innovation | ethics | impact

Moving localization from international discourse to local action

Juba – December 9th 2021

Everyone in the humanitarian sector talks about the importance of localization (that is, in simple terms, promoting local response to local problems). This word has been trendy for some years now. The concept is analyzed, deconstructed, and promoted on every respectable humanitarian platform. 

Yet, in practice local NGOs and Community-Based Organizations (CBOs) are rarely leading humanitarian responses, nor coordination, decision-making and funding allocation mechanisms. 

Partnerships between international and local actors remain, for the most part, inequitable – and this inequity represents a major challenge to genuine localization. 

According to The Spindle’s Power Assessment Tool, “There is an asymmetry of power that no amount of well-intentioned dialogue can remove [between INGOs and local NGOs/CBOs]. This is problematic because those with the most power (e.g. donors, INGOs) are not always the most knowledgeable about the change that is needed, or what is required to bring about change.”

International humanitarian actors rely on CBOs for their local knowledge and access to communities, and let us be honest, to justify the ‘local’ component of programs vis a vis donors.  National NGOs and CBOs provide a “local legitimacy stamp” to international actors which enable the latter to access funds. Yet, in practice, local actors rarely have access to decision-making powers. Project proposals are often drafted in international headquarters and discussed between INGOs and donors directly. Local partners may be informed about the end result but rarely have a word to say in the process. Likewise, NGOs and CBOs do not have access to reasonable percentages of the funding allocated to these INGO-led programs. Their role often remains limited to the implementation of some community activities and rarely extends to genuine leadership.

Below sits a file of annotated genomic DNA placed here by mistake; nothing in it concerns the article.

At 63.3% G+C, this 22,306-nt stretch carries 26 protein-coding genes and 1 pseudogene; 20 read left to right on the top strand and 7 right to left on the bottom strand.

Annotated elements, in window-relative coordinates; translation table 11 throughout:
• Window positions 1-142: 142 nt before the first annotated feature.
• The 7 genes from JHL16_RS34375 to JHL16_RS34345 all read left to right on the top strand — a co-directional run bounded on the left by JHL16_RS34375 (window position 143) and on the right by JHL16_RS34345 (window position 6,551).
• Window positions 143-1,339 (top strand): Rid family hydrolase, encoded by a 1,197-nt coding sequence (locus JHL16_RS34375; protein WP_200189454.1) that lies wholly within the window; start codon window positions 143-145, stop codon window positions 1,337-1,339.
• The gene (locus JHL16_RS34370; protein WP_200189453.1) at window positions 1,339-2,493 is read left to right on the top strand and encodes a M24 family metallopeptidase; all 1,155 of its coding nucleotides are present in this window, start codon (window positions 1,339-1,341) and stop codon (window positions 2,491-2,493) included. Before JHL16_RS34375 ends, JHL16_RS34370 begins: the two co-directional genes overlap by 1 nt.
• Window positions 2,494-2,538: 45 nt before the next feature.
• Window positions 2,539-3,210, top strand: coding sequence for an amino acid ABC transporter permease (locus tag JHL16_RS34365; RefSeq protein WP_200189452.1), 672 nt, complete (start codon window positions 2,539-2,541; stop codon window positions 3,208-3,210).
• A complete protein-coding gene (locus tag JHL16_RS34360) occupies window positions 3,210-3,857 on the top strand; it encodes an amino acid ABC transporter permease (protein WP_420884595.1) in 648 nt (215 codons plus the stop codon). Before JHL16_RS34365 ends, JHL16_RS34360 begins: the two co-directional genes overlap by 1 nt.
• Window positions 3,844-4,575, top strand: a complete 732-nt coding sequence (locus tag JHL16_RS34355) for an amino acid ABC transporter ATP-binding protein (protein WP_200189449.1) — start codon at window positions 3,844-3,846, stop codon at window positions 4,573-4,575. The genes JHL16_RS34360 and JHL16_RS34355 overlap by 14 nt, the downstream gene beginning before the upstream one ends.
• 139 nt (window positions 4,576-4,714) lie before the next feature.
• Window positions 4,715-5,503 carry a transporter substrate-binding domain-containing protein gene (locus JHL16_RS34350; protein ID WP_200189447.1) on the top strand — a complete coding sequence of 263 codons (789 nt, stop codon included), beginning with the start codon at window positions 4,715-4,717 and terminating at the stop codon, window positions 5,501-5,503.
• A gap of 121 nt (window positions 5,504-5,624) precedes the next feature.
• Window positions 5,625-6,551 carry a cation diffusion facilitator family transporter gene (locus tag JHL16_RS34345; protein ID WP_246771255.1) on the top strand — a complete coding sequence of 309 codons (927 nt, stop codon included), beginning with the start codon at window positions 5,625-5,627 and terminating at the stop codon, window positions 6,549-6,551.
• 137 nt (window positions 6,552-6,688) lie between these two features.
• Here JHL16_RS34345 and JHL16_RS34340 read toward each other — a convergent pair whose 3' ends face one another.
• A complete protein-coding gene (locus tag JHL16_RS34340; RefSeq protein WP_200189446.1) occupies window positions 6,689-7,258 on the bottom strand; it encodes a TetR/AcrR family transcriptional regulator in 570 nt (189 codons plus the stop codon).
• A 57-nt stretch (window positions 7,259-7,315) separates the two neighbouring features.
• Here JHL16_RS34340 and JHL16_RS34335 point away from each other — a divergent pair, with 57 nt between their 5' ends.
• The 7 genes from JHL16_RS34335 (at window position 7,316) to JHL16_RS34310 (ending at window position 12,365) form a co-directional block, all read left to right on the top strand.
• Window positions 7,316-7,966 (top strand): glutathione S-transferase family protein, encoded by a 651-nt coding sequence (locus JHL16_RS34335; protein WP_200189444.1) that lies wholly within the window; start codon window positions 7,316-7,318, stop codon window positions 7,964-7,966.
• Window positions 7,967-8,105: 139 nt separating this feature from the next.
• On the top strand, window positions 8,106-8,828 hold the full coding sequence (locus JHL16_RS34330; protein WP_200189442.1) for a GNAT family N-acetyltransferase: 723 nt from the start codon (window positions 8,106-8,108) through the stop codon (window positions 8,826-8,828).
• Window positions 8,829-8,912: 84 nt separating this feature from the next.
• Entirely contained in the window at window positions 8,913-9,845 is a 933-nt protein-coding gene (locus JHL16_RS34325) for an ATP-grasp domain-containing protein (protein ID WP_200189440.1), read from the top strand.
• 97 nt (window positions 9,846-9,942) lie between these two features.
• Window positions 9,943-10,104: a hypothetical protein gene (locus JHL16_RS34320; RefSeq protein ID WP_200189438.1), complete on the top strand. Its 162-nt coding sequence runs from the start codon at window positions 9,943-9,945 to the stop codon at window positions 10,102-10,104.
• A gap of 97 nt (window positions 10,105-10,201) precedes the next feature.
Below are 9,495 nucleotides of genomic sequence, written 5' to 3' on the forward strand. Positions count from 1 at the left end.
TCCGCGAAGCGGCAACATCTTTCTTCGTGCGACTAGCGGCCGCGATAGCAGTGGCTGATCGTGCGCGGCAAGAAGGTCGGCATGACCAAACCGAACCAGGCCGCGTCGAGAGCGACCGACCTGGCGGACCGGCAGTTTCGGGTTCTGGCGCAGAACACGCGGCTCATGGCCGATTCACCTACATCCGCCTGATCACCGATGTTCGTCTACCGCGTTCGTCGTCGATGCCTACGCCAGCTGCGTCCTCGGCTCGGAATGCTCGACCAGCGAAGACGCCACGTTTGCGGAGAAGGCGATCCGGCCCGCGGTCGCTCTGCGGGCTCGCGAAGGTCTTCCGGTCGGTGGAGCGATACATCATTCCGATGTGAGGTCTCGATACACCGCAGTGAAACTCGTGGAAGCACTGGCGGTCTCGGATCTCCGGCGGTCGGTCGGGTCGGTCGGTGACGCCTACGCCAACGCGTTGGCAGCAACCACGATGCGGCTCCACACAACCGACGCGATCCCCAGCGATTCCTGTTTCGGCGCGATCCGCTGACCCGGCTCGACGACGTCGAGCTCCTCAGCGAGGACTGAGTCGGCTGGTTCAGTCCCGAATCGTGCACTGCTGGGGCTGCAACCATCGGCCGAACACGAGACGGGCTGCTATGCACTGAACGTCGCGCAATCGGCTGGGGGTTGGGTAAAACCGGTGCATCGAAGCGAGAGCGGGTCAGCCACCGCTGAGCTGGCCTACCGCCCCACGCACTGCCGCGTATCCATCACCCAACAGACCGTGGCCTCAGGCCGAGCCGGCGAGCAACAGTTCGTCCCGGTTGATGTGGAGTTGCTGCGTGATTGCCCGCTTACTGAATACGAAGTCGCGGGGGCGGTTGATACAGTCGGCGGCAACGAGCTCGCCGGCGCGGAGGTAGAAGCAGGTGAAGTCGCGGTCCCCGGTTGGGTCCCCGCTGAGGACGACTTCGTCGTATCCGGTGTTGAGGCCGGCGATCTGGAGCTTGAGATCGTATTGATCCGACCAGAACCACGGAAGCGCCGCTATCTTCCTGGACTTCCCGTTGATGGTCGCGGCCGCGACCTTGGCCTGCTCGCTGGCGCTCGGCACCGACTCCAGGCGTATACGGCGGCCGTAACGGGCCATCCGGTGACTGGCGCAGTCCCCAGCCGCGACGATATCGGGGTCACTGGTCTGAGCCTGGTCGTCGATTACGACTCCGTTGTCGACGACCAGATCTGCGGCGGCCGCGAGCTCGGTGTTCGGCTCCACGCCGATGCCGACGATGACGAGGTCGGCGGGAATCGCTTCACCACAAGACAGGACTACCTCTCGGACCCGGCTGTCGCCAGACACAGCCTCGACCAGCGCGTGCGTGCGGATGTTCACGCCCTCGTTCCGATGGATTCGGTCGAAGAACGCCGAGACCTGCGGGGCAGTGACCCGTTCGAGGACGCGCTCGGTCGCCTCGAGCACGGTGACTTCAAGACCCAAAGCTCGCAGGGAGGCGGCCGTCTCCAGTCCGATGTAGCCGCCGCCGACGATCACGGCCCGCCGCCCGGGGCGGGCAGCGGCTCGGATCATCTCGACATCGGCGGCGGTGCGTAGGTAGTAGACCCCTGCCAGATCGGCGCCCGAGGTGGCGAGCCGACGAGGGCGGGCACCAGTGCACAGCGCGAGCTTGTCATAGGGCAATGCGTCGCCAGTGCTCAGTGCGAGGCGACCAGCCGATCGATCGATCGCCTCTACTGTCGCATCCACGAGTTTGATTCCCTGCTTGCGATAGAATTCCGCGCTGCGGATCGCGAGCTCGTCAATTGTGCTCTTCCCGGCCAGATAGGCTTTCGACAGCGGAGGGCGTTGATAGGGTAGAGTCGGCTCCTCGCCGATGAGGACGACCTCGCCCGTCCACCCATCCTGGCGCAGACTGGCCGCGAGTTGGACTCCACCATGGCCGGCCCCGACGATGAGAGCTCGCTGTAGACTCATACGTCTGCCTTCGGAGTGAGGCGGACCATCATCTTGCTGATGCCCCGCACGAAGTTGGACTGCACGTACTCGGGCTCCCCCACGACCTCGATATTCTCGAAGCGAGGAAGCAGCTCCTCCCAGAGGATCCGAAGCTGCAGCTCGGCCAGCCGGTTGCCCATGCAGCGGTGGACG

And these gaps are even greater for women-led and women rights organizations. 

Women-led and women rights organizations (WLOs/WROs) benefit from a unique access to women and girls groups. They can more easily collect and share information about the specific needs of women and girls, and the barriers and risks the latter face in accessing services and activities. As such, they are prerequisites for good programming. 

Yet, WLOs/WROs remain under-represented in humanitarian discourse and practice. Their participation in clusters, for example,  remains limited and there are very few or no channels enabling them to lead processes related to women and girls in humanitarian coordination and decision-making mechanisms. 

This is what Dr. Mariama Traoure, the head of a women’s rights organization in Mali, explained last June in a panel organized by UNICEF on the role of WLOs in clusters: “ We are not involved in the cluster’s strategic engagement plan. Access to cluster funds is not equitable. International NGOs remain privileged even if they do not have all the local information, and do not necessarily have access to local communities like us. The sector remains dominated by men and international actors.”